When Cross puts all those stories together like that, you realize how much of the last few years has really been about the entertainment industry effectively dismantling the core concepts put forth by Stevens in the Betamax decision. A key component to what helped make the internet free to become the internet we know, love and use every day, is slowly getting chipped away by special interests who don’t want to allow that freedom because it undermines their business models. When you put all of that together in one place and realize how much has already been eroded, it’s downright frightening, and it makes you wonder what great new technology won’t be built and won’t be widely used because of these policies.

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Comments on “What's Left Of The Sony Betamax Decision?”

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45 Comments
Anonymous Coward says:

Wailing to the contrary notwithstanding, the Betamax case “ain’t” going to disappear as it relates to the holding concerning new technologies.

BTW, was this article cited because it was written by an intern, a member of the internet-generation, or because it is full of links to techdirt?

Mike Masnick (profile) says:

Re: Re:

Wailing to the contrary notwithstanding, the Betamax case “ain’t” going to disappear as it relates to the holding concerning new technologies.

Other than the fact that the article details, quite specifically, how it HAS been disappearing. You offer not a single counter-point.

You used to offer up facts, but lately you seem to act like the cranky old man who has nothing to do but make statements with no factual basis.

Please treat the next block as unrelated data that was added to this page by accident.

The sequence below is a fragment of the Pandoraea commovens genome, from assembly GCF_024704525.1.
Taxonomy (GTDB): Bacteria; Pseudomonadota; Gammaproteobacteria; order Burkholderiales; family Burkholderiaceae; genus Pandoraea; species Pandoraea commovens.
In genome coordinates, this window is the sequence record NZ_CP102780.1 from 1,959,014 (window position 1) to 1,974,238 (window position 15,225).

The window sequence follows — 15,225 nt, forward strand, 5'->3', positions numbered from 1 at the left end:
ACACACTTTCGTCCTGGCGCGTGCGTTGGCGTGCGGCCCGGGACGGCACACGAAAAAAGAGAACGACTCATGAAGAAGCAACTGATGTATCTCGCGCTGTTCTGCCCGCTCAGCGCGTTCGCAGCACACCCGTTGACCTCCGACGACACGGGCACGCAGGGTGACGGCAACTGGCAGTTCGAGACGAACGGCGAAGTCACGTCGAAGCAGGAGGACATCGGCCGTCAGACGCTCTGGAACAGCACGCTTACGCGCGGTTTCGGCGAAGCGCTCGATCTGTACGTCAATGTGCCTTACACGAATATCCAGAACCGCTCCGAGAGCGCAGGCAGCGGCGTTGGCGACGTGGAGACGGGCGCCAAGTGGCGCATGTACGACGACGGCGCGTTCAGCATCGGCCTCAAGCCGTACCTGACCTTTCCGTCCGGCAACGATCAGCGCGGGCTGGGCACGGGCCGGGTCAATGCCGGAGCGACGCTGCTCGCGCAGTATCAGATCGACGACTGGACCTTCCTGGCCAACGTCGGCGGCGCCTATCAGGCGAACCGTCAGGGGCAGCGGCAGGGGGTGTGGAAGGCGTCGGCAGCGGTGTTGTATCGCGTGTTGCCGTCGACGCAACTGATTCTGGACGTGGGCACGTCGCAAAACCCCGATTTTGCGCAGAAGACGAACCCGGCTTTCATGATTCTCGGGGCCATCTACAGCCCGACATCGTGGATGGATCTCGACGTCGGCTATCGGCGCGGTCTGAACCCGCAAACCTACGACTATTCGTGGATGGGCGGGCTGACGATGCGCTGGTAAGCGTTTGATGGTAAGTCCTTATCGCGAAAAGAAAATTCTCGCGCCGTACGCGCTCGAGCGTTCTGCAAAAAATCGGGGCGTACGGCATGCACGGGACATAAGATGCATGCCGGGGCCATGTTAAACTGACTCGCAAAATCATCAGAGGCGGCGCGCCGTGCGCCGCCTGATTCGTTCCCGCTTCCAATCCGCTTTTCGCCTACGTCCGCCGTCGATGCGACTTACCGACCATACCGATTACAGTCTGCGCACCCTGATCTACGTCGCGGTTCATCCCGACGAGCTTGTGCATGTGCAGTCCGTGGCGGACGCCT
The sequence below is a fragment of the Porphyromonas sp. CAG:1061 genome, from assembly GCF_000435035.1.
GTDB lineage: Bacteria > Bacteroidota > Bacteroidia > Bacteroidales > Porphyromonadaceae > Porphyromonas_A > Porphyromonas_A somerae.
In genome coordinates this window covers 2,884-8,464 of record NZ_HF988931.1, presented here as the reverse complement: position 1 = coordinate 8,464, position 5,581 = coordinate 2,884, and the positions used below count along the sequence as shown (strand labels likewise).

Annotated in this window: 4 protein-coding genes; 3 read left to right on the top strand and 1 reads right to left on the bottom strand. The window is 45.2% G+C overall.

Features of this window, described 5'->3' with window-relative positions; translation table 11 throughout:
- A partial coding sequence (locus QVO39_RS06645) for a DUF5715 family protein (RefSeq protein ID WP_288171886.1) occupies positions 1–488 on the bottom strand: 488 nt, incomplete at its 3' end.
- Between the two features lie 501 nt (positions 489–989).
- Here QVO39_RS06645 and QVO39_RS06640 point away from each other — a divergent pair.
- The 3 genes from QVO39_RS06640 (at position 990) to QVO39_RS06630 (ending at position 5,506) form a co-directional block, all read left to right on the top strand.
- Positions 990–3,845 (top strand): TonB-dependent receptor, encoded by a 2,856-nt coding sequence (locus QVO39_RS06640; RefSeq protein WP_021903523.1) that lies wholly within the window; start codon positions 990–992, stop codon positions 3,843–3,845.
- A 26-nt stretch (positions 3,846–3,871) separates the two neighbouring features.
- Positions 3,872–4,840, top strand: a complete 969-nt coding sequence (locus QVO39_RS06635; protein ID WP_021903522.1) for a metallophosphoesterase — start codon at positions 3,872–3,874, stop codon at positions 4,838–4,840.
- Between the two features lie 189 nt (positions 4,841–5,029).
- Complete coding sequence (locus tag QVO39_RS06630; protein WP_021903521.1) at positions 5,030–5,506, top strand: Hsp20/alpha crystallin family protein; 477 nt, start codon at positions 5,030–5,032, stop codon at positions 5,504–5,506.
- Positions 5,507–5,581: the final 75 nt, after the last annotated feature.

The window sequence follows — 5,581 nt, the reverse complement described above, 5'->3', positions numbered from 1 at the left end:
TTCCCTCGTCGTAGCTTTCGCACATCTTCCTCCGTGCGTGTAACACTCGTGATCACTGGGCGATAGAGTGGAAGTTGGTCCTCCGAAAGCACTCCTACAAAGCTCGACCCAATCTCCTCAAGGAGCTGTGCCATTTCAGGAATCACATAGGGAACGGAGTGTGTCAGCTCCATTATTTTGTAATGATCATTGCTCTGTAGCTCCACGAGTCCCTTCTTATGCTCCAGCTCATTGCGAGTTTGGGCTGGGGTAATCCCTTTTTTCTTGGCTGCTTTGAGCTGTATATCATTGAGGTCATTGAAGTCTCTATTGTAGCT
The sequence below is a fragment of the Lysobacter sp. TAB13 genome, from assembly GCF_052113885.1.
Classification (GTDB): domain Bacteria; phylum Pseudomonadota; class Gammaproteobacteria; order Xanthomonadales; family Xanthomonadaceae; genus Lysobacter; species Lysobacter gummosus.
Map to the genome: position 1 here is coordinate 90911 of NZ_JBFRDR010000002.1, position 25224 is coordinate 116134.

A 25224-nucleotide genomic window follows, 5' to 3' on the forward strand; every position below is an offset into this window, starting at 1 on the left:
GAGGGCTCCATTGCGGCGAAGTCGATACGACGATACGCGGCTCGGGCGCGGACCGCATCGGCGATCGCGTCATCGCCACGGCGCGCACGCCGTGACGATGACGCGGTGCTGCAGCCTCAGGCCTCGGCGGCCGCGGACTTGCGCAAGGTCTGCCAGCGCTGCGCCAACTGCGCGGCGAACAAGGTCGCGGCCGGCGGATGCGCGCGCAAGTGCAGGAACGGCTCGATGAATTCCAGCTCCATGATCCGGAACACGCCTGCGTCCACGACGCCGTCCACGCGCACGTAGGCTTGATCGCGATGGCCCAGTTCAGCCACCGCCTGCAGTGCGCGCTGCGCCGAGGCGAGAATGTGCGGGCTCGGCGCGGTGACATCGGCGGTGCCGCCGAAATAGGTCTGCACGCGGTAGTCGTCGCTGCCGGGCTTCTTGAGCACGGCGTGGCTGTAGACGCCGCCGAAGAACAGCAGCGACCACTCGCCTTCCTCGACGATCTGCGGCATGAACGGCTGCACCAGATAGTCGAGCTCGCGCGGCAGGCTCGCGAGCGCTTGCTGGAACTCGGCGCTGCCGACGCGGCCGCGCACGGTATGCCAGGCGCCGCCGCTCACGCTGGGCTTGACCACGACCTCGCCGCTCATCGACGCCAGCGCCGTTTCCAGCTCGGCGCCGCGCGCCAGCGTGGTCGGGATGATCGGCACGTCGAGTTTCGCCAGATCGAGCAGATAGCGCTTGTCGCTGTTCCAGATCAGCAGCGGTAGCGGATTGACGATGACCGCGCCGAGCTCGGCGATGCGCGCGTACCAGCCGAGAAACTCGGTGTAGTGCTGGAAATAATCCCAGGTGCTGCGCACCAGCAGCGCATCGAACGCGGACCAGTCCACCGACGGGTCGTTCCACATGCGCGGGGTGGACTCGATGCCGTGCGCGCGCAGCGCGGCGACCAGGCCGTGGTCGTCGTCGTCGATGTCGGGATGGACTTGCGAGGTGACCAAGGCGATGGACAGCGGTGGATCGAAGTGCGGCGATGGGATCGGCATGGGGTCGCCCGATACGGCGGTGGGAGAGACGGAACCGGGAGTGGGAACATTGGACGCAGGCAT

BTW, was this article cited because it was written by an intern, a member of the internet-generation, or because it is full of links to techdirt?

Mr. Cross is an attorney. For someone who insists that you don’t insult people, the statement above is rather insulting, don’t you think? You ignore the fact that he’s an attorney, call him “an intern” without noting what that internship is (and that it’s done as an attorney) and then make a ridiculous assumption about links (I have to be honest, I didn’t even realize he linked to Techdirt).

Now, if you have something substantial to add, rather than your usual insults and put downs, we’re all ears. Though, I now understand why you refuse to post under your name like you used to (and which you insisted you would continue to do). It’s much easier to throw around random unsubstantiated insults when no one can trace it back to you and your law practice built off of abusing the intellectual property system.

Anonymous Coward says:

Re: Re: Re:

I have to be honest, I didn’t even realize he linked to Techdirt – you talk about other people not reading linked stories very closely and you missed something fairly obvious? come on mike, admit it. you are giving space and support to another person who is supporting your ideas. it isnt independant thought, he probably got most of the story from your blog posts directly. maybe next time you would want to quote a lawyer who might have actually argued a case on the subject (or heck, argued a case period)?